Picture it. From one end of the spectrum we've got Civic Ventures and organizations like them, selling the idea of Encore Careers to for-profit Boomer leaders, helping them transfer to the non-profit sector so society can continue to benefit from their wisdom and experience. And from the other end we've now got programs like Youth Venture, encourgaing and providing resources to get the youngest generation to accept leadership roles in solving today's challenges.

Sometimes it really does seem that Generation X doesn't exist. Or at least that the Boomers who run programs like Civic Ventures and Youth Venture don't believe it has the talent--or the desire? or just the sheer numbers?--to save the world.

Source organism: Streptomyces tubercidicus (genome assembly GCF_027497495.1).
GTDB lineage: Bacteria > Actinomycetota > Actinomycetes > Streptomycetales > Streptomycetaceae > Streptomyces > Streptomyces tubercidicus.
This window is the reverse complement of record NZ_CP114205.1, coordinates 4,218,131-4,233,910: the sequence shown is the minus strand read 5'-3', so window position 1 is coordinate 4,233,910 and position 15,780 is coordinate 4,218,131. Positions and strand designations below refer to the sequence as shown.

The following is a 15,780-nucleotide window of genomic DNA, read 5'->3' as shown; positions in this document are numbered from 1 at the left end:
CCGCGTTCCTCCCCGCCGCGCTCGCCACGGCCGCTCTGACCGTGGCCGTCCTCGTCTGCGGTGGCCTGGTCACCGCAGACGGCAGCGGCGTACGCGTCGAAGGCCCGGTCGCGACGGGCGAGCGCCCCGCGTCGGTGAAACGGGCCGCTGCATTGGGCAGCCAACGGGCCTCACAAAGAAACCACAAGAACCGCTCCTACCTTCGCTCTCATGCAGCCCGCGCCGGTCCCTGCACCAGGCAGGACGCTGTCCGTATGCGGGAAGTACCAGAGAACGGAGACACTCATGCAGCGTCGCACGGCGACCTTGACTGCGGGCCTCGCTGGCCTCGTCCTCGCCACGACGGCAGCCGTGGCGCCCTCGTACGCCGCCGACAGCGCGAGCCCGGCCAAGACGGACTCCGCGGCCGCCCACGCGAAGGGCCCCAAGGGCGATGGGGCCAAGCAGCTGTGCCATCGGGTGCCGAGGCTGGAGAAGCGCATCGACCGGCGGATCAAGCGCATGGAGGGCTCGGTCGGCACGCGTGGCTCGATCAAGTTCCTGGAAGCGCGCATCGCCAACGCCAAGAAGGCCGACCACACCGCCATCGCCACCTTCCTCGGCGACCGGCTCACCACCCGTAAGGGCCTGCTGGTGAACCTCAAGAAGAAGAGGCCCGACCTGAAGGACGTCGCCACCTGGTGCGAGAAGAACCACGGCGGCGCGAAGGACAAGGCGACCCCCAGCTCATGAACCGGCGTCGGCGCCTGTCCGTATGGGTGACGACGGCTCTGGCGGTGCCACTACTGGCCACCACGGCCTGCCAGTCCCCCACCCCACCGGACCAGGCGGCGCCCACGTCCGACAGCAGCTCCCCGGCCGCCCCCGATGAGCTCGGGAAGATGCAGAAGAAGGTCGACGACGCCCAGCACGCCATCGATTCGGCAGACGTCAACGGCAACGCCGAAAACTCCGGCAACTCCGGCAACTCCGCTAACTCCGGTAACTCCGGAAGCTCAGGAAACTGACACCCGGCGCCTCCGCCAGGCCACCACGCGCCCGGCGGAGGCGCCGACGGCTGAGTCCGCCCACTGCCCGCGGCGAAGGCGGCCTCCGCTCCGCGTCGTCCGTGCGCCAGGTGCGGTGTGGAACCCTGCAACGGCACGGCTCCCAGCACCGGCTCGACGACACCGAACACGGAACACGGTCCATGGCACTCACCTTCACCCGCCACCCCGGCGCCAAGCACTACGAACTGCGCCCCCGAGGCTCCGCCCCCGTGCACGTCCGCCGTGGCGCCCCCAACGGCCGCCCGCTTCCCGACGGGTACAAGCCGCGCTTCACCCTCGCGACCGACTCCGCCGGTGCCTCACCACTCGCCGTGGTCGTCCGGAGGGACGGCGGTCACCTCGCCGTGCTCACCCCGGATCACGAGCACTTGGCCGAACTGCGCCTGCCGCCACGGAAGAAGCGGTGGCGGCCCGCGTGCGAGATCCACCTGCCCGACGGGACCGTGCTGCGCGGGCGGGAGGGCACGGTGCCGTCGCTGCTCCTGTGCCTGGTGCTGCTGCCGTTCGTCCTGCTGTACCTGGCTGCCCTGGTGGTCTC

Monday, April 12, 2010

Tammy Erickson Offers Career Advice for Generation X

Last week Tammy Erickson hosted an "Ask the Expert" forum on the Harvard Business Review's Answer Exchange. The topic, as advertised in this announcement was "Career Advice for Generation X.

Well, I was out all last week on a family vacation and knew I wouldn't have easy access to the web or the ensuing online discussion, but before I left I managed to post this question in the appropriate place on the HBR site: